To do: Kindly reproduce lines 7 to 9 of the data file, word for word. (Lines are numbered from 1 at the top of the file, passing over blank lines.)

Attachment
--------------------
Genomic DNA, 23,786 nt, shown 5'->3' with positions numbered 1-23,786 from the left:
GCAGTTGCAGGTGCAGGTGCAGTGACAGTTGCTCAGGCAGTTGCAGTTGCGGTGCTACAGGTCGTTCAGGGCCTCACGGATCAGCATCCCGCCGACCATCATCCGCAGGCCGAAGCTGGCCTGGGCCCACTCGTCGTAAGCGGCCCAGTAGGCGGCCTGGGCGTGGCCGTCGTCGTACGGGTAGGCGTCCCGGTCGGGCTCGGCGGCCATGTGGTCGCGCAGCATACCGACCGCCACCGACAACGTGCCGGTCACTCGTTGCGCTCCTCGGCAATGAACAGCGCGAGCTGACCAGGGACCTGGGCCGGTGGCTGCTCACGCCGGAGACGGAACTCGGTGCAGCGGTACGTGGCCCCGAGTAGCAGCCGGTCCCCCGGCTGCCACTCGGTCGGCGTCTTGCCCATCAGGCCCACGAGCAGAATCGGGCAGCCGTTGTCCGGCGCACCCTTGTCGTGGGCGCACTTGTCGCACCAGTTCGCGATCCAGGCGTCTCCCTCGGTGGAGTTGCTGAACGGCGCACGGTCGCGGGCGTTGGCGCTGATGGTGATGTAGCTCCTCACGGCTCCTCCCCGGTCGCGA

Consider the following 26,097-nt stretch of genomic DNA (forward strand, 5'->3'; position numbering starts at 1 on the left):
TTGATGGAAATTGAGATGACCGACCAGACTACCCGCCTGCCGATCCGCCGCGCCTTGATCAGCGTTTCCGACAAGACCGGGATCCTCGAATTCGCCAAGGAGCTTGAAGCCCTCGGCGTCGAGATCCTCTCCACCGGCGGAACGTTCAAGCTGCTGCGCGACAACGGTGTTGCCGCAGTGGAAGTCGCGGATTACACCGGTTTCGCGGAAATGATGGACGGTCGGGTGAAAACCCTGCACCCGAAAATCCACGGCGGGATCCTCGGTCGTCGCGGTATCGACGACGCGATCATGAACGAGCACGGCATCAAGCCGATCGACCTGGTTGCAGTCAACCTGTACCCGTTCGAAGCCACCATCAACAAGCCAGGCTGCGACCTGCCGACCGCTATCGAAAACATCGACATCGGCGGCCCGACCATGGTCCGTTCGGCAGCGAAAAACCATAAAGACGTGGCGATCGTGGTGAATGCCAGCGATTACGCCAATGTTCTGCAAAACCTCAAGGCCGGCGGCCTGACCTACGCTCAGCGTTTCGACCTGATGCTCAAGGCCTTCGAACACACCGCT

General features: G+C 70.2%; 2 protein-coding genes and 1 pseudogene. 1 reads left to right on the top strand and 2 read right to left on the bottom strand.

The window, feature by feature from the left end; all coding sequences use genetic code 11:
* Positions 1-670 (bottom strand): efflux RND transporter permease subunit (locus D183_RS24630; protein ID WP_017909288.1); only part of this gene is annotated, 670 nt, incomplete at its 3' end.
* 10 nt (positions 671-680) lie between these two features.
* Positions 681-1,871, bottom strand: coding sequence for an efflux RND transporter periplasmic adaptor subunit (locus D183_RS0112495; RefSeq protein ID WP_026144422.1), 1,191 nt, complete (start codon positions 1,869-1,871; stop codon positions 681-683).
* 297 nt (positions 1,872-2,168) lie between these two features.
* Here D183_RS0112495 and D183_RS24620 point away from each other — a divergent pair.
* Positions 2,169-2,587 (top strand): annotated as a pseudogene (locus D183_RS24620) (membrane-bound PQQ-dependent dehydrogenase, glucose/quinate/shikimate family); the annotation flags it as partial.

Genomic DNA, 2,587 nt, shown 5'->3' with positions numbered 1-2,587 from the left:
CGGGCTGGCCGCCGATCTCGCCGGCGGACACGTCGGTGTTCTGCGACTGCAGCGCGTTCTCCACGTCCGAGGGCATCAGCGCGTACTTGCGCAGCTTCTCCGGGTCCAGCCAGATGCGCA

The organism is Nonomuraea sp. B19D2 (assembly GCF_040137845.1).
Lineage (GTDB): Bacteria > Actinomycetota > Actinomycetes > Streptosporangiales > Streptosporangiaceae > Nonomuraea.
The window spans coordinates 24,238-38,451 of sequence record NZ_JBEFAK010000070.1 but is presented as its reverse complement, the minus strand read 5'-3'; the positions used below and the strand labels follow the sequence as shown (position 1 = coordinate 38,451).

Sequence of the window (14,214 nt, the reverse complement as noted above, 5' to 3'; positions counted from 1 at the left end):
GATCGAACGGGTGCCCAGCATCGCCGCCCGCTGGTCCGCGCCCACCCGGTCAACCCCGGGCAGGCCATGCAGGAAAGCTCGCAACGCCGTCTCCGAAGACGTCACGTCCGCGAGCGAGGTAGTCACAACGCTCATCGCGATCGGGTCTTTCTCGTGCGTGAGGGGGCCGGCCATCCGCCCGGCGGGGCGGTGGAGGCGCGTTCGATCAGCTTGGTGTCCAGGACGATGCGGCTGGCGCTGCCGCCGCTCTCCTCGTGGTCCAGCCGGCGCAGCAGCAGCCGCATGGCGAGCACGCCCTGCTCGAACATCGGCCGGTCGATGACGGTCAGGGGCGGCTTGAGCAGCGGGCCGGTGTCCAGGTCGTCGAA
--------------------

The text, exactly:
* Positions 1-670 (bottom strand): efflux RND transporter permease subunit (locus D183_RS24630; protein ID WP_017909288.1); only part of this gene is annotated, 670 nt, incomplete at its 3' end.
* 10 nt (positions 671-680) lie between these two features.
* Positions 681-1,871, bottom strand: coding sequence for an efflux RND transporter periplasmic adaptor subunit (locus D183_RS0112495; RefSeq protein ID WP_026144422.1), 1,191 nt, complete (start codon positions 1,869-1,871; stop codon positions 681-683).